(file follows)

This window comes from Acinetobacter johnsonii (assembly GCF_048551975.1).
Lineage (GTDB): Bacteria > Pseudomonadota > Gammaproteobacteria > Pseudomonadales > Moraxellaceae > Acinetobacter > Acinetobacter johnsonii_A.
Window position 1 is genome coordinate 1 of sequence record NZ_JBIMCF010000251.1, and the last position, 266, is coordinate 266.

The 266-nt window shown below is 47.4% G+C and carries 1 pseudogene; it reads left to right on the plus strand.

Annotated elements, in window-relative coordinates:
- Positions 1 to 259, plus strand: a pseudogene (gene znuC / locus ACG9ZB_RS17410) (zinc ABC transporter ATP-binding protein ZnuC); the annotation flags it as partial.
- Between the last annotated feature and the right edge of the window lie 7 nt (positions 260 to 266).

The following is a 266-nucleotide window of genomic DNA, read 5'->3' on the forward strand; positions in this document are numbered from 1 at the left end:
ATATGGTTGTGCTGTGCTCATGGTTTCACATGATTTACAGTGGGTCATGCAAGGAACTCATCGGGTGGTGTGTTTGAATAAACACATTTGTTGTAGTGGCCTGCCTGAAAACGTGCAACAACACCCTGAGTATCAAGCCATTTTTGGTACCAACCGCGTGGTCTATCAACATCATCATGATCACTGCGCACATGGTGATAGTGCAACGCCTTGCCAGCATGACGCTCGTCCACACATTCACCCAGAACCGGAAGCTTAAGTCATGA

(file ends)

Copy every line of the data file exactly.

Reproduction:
This window comes from Acinetobacter johnsonii (assembly GCF_048551975.1).
Lineage (GTDB): Bacteria > Pseudomonadota > Gammaproteobacteria > Pseudomonadales > Moraxellaceae > Acinetobacter > Acinetobacter johnsonii_A.
Window position 1 is genome coordinate 1 of sequence record NZ_JBIMCF010000251.1, and the last position, 266, is coordinate 266.

The 266-nt window shown below is 47.4% G+C and carries 1 pseudogene; it reads left to right on the plus strand.

Annotated elements, in window-relative coordinates:
- Positions 1 to 259, plus strand: a pseudogene (gene znuC / locus ACG9ZB_RS17410) (zinc ABC transporter ATP-binding protein ZnuC); the annotation flags it as partial.
- Between the last annotated feature and the right edge of the window lie 7 nt (positions 260 to 266).

The following is a 266-nucleotide window of genomic DNA, read 5'->3' on the forward strand; positions in this document are numbered from 1 at the left end:
ATATGGTTGTGCTGTGCTCATGGTTTCACATGATTTACAGTGGGTCATGCAAGGAACTCATCGGGTGGTGTGTTTGAATAAACACATTTGTTGTAGTGGCCTGCCTGAAAACGTGCAACAACACCCTGAGTATCAAGCCATTTTTGGTACCAACCGCGTGGTCTATCAACATCATCATGATCACTGCGCACATGGTGATAGTGCAACGCCTTGCCAGCATGACGCTCGTCCACACATTCACCCAGAACCGGAAGCTTAAGTCATGA